Charlotte Marsh says her belongings weren’t abandoned. Photo / Dean Purcell
The first person to have her home forcibly sold by Auckland
Council because of unpaid rates has been ordered to pay an additional $44,000 after “abandoning” two container loads of personal belongings in the house.
Charlotte Marsh had her modest Manurewa home of 20 years sold by order of the High Court in August over an unpaid rates bill of $12,000.
Ming Zhang bought the Rogers Rd property at auction for $597,000 but had to seek a court order and use security staff to gain possession after Ms Marsh refused to leave.
Ms Zhang eventually took physical possession in November, seven weeks after settlement. A security worker described the property as “very full, almost akin to a ‘hoarder’ situation, although tidier”.
Ms Marsh, who had actively avoided having court documents served on her and refused to engage with the plaintiff’s lawyers, then abandoned the contents of the house, a court decision says. They were put into storage, filling two 6m containers, weighing seven tonnes, with an extra 10cu m for her partner’s possessions.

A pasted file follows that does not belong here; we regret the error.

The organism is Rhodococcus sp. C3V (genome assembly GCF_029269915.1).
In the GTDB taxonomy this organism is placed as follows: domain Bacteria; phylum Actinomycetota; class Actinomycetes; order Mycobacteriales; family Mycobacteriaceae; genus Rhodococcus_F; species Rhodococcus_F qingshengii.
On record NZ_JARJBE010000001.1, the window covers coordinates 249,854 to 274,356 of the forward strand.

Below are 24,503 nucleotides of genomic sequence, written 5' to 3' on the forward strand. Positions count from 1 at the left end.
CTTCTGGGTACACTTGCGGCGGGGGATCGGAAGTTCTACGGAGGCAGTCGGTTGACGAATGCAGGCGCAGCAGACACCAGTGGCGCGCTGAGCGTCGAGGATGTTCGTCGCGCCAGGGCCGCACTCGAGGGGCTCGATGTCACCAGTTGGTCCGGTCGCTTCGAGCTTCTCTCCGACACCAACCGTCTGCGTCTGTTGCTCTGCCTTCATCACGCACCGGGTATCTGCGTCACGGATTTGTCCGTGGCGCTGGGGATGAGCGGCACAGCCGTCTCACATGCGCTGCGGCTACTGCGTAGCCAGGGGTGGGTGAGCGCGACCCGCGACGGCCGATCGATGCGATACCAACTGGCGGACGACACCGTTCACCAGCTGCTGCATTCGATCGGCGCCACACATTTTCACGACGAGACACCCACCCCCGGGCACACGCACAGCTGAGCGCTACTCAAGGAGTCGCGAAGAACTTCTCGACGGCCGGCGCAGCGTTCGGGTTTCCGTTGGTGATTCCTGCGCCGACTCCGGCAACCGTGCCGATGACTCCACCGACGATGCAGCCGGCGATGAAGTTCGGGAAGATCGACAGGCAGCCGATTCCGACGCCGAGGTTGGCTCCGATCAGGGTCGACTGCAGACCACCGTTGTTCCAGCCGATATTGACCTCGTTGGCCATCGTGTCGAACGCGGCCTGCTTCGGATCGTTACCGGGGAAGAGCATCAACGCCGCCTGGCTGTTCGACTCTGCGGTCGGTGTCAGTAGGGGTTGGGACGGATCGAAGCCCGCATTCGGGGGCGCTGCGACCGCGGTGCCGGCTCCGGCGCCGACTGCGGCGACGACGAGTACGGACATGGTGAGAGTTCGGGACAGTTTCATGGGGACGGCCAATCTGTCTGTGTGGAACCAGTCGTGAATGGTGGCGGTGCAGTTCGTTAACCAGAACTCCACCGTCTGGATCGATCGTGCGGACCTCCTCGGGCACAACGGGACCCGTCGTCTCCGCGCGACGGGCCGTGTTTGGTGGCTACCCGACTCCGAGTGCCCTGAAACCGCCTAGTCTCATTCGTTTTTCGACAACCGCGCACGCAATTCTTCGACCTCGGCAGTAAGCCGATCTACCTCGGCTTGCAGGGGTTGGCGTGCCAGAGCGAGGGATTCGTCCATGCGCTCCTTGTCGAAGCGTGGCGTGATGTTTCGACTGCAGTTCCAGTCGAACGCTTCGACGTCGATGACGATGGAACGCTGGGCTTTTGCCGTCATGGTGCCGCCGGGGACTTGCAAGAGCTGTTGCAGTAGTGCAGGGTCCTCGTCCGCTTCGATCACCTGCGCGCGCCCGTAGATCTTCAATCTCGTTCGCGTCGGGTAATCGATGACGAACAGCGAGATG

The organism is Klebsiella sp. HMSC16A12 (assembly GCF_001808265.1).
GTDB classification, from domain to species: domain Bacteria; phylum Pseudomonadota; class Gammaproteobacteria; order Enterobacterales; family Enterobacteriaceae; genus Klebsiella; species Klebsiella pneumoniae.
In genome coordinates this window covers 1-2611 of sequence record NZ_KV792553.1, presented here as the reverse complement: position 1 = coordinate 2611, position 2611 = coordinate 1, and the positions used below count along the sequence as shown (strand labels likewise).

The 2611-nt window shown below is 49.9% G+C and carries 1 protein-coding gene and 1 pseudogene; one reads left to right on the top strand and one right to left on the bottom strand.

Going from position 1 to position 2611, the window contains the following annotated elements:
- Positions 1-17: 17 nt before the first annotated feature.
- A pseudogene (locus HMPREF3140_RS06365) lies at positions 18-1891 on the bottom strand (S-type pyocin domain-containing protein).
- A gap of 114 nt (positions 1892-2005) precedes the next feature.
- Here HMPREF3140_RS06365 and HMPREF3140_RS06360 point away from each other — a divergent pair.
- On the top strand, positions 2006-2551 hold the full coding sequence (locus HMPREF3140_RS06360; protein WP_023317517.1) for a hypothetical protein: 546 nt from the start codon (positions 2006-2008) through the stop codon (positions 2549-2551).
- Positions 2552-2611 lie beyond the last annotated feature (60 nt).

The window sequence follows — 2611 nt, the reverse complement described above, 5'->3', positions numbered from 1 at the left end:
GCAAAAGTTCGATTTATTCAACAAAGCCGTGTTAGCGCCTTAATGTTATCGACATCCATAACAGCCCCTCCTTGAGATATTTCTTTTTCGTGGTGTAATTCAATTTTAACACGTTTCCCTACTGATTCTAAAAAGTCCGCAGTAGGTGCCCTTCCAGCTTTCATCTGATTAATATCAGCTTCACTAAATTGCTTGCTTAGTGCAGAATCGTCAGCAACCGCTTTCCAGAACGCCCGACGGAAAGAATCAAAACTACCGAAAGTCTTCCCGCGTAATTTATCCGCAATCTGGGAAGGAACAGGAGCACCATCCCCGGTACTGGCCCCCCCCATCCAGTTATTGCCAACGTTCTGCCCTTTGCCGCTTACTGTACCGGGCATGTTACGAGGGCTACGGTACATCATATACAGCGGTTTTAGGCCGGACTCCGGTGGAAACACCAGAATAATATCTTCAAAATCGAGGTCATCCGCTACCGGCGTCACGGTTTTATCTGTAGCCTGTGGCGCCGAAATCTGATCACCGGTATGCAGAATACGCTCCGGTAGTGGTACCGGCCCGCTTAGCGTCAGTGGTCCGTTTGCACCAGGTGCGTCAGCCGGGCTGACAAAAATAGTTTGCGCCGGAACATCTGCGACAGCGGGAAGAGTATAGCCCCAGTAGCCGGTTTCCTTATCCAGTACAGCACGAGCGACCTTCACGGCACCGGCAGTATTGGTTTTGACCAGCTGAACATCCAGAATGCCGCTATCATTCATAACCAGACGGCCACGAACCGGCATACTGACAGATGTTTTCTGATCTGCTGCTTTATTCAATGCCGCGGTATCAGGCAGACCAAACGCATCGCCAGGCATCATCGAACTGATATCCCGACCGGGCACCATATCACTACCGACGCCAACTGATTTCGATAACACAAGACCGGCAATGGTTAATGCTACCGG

Justice Paul Davison agreed Ms Zhang was entitled to reasonable expenses, but refused her claim for the cost of security guards, cleaning, lawn mowing and rubbish removal.Ms Zhang’s lawyers successfully sought a court freezing order over $100,000 of the sale proceeds. After taking possession they filed a claim for more than $70,000 in legal fees and costs associated with lost rental income, storage and stationing security guards at the property.
Despite repeated appeals to Ms Marsh to claim her possessions, she has failed to make arrangements for their collection. The judge has now granted Ms Zhang permission to dispose of Ms Marsh’s personal effects, which will be sold or destroyed.
In a decision issued last week, he also awarded Ms Zhang nearly $45,000 to be deducted from the frozen assets. The amount includes about $32,000 in legal costs, $3150 in lost rent, more than $8000 in storage, packing and removal costs.
Ms Zhang’s lawyer, Jacque Lethbridge, said the case was precedent-setting and a warning to both parties involved in any forced sale process.
Since August 2006 Ms Marsh had refused to recognise the council’s authority and claimed to have paid rates instead to the “rightful land owner” – Arikinui o Tuhoe.
Speaking on Friday, she refused to accept she had lost her house and denied abandoning her belongings. “There are things … that are absolutely personal and can’t be replaced.”
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